Software testing is supposed to be an inevitable part of the work flow before launching your Magento 2 store. Lack of testing may abruptly bring up various issues to the release stage, that, in turns, may inflict negative business outcomes and profit loss with a subsequent hot fixes mess. In such case the development costs would be partially wasted efforts.
Unlike conventional content websites, e-commerce websites are structured in a way to have a common core of pages for performing a checkout flow. Here is a list of pages which are always included to our basic Magento functionality checklist for the frontend as follows:
- Homepage – storefront of online business, basically featured by banners and other content.
- Registration / login page – stores returning customers’ data for optimization of the prospective orders.
- Search – the feature for performing a search of products / categories / etc.
- Category page – the landing page for the overall category like clothing, outerwear, etc.
- Product listing page – the list view for products of the specific categories.
- Product details page – data about the specific product with the main call-to-action button “add to cart”.
- Shopping cart / mini cart – the list of the items that have been picked by user and ready to checkout.
- Checkout / guest checkout – the flow of order placing as for the registered or a new customer.
- My account (info, orders, etc.) – is supposed to keep data for returning customers, incl. orders, customer info, credit memo, reward / loyalty points, etc.
As for the backend, it’s needed to verify the following key items:
– Admin login
– Create a user
– Email notification for user registration, order confirmation, forgot password etc.
– Create order via back end
– Edit / remove cart items
– Create a couple of products (simple and configurable at least)
– Customer management
– Custom modules verification
– Third party modules integration
– CMS pages / blocks
– Cron job (if crucial for the specific module)
– Email Subscription
Regardless of the established trends of Magento testing, we prefer using the checklists among all sort of prepared testing documentation, so as to save time on writing redundant documentation. This approach has evolved from the experience of working on various dynamic and fast-growing projects, where the documentation may be changed frequently. It is a checklist that has definitely become the most agile document in this case, which also reflects the current state of testing for the dev team.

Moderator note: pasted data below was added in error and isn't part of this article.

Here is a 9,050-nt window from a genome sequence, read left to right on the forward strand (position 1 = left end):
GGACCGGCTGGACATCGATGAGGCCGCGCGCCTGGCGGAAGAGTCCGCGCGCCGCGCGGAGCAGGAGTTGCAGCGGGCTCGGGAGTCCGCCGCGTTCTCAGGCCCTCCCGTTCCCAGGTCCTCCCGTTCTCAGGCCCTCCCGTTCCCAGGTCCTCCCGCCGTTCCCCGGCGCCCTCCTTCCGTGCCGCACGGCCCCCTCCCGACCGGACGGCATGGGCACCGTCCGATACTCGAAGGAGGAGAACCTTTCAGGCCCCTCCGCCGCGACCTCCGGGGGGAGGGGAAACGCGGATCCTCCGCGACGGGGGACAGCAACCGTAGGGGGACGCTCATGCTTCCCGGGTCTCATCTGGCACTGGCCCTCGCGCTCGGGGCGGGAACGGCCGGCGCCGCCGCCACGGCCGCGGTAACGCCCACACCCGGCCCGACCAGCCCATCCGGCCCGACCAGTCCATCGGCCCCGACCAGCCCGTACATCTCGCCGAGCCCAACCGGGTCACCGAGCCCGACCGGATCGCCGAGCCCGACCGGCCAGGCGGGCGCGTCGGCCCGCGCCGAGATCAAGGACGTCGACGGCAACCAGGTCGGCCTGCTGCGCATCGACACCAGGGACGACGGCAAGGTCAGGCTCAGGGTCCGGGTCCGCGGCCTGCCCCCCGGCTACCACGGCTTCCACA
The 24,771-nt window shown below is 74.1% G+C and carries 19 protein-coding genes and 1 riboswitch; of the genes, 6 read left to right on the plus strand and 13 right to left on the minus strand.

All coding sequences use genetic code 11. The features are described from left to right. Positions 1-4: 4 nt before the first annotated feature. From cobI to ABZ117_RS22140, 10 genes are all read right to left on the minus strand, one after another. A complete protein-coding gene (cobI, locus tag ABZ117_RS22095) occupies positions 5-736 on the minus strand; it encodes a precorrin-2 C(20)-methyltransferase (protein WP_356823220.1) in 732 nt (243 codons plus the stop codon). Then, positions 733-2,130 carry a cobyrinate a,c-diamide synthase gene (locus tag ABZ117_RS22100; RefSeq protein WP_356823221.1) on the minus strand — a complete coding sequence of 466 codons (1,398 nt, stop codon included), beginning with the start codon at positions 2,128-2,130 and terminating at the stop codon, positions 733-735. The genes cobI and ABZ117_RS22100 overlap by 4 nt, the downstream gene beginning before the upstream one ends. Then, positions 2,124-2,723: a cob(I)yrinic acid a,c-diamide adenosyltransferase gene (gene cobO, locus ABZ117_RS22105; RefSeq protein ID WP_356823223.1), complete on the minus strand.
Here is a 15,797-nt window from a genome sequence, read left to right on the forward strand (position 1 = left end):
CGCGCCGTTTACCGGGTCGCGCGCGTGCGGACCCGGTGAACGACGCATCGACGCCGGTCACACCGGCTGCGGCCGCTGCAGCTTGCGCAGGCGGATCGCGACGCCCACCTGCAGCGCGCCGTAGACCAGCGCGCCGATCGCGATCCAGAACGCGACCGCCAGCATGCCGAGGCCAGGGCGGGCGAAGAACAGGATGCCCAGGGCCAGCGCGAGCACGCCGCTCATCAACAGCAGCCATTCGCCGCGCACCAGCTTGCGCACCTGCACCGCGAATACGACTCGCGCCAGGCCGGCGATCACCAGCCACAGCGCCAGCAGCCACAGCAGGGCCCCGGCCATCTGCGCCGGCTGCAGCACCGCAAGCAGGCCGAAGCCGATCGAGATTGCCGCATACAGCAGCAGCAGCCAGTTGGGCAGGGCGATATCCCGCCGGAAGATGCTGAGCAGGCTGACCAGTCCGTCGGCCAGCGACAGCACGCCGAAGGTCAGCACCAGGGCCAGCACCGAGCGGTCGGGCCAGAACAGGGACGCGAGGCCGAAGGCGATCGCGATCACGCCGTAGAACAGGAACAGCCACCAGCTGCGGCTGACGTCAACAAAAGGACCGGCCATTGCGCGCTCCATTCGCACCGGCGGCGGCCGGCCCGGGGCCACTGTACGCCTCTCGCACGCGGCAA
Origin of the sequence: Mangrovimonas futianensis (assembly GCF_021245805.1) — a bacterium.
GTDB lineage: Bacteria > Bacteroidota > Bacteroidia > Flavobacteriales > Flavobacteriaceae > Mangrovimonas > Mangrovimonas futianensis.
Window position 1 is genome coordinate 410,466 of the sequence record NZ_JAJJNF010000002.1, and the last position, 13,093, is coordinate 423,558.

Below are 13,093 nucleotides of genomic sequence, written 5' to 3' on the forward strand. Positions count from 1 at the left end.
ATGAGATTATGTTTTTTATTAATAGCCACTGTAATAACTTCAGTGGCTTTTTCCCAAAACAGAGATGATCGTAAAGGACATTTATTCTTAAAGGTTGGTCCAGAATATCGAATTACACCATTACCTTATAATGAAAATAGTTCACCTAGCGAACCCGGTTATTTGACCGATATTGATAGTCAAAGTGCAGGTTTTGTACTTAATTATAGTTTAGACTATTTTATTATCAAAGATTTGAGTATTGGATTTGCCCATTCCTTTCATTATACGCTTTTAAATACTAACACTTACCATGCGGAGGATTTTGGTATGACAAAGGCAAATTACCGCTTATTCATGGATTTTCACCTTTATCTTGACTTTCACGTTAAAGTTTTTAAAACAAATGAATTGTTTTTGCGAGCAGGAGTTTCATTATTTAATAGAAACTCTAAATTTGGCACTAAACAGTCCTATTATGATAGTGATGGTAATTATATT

Basically, a checklist covers the following:
– Functional test scenarios
– Admin test scenarios
– Custom modules in the website
The most common testing methods that we use for Magento are following:
The functional testing is performed in order to check a Magento website from the customer’s perspective (black-box testing approach). In other words, the test is need to check if every functionality works flawlessly on the front-end by interacting directly with page objects or triggering possible actions by clicking buttons or getting guest order ID. This type of Magento testing is also known as a Usability testing.
Requesting the supported device list from product owners / project managers before beginning the very responsive testing and including them into a checklist as alternative environments. Prepare and include a separate test cases if they vary from the general and highlighted on the mockup.
Verifying the main user scenarios, designs and CMS pages in supported Windows and Mac environment browsers.
Verifying the reliability of application / servers under the load, ensuring the website sustainability on holidays, Black Friday, etc.
Third Party Integration Testing
Third-party integration is a regular demand for Magento store owners.
Customer Relationship Management (CRM), Enterprise Resource Planning (ERP), Product Information Management (PIM), and payment gateways are the most integrated third-party systems. Integration testing is performed to help store owners ensure seamless interaction between integrated components. It tests whether data flow correctly between parts of a store and updates get reflected in all the systems involved.
After fixing the issues, which occurred during the 1st end-to-end testing round, and reaching the first stable build, QA testers check if there are no issues after fixing and everything works properly.
With the basic understanding of Magento testing types and Magento testing areas, a bug-free Magento online store is completely at the fingertips of store owners and developers.
In case you need any support or consultation, feel free to CONTACT Reactive Hive, we would be pleased to meet your demands.
Useful Tips For Best Practices Of Magento Testing
• Concentrate on the purpose of testing: Before performing testing, you should specify clear objectives for the test. Focusing on a specific goal is an essential condition to get the final exact results.
• Bug-reporting order: Clarify the way of bug-reporting and tracking the fixes. Use a suitable bug tracking tool and determine if tracked metrics are what you need.
• Leverage analytics: Ask project manager or product owner for customer analytics, study it and figure out the weak parts of functionality. This way you may get the expectations for bugs on the specific part of functionality or environment.
• Environment compliance: Request the list of crucial devices and environments for the store, include them to the checklist.
• Pay more attention to the UI: Undoubtedly, it’s needed to run functional tests done by manual QAs to try various scenarios and get a feel for the overall app’s UI.